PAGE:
The Mars spacecraft from ESA is getting a Windows 98 update to boost its performance to improve its mission capabilities. Check details.
Yes, you read that right. A spacecraft orbiting around Mars is finally getting a Windows 98 update to boost its performance. Sounds weird, doesn’t it? Many of you reading this must now know about Windows 98 as well. And that’s not an issue, given that this spacecraft was launched in 2003 and has been orbiting the Red Planet for almost 19 years now. This is a long time and in the world of technology on planet Earth, this craft would be considered obsolete. After all, how many computers are you still using Windows 98, or even Windows XP, on?
The spacecraft, named Mars Express, was launched back in 2003 by the European Space Agency (ESA) and its software was based on Microsoft’s Windows 98. The spacecraft had an instrument called the Mars Advanced Radar for Subsurface and Ionospheric Sounding (MARSIS). , The instrument was key to the discovery of a vast underground aquifer of liquid water back in 2018. ESA now wants to give Theocrat an upgrade to make it work even better.
Mars Express to Get Windows 98 Update
The MARSIS instrument essentially uses low-frequency radio waves to study the surface of Mars and its atmosphere for water. The spacecraft’s 130-foot-long antenna can search up to 3 miles beneath the planet’s surface. With the software update, the spacecraft should now be able to improve its signal reception and onboard data processing. This will improve the quality of data sent to Earth.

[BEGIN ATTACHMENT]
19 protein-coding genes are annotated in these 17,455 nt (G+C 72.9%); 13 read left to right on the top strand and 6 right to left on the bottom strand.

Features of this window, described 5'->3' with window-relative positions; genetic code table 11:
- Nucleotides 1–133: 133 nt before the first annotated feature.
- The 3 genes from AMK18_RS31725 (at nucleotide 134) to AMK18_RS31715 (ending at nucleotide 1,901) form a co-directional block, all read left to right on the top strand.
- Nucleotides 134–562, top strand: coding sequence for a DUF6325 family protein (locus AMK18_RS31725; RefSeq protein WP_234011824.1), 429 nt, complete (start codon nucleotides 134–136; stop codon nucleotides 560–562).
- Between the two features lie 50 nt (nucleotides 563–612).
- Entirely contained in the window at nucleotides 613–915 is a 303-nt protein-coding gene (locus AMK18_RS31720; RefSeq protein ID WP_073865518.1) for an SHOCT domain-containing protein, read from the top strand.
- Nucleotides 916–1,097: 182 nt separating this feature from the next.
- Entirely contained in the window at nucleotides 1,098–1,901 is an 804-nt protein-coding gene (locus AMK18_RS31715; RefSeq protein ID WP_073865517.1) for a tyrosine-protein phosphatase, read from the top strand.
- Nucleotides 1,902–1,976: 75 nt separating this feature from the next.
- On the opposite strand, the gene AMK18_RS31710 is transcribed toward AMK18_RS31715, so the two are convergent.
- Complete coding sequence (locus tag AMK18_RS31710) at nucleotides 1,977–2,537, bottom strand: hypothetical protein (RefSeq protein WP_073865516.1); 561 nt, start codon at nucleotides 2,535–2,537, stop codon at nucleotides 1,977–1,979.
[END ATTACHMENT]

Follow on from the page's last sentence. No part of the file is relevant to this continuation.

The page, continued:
“After decades of fruitful science and gaining a good understanding of Mars, we wanted to advance the instrument’s performance beyond some of the limits required when the mission began,” says Andrea Cichetti, MARSIS Deputy PI and Operations Manager at INAF, who led the development of the upgrade.
“We faced several challenges to improve the performance of MARSIS,” says Carlo Nenna, MARSIS on-board software engineer at Enginium, who implemented the upgrade. “Not least because Marsys software was originally designed 20 years ago using a development environment based on Microsoft Windows 98!”
“Previously, in order to study the most important features on Mars, and its moon Phobos at all, we relied on a complex technique that stored a lot of high-resolution data and the instrument’s on-premises. The board used to fill up the memory very quickly,” says Andrea. “By removing data we don’t need, the new software allows us to switch MARSIS up to five times longer and explore a much larger area with each pass,” Andrea said.
With the new software, Mars Express will accelerate the study of these regions in high resolution and confirm whether they are sources of water on Mars. “It’s really like having a new instrument on Mars Express, almost 20 years after launch,” says ESA Mars Express scientist Colin Wilson.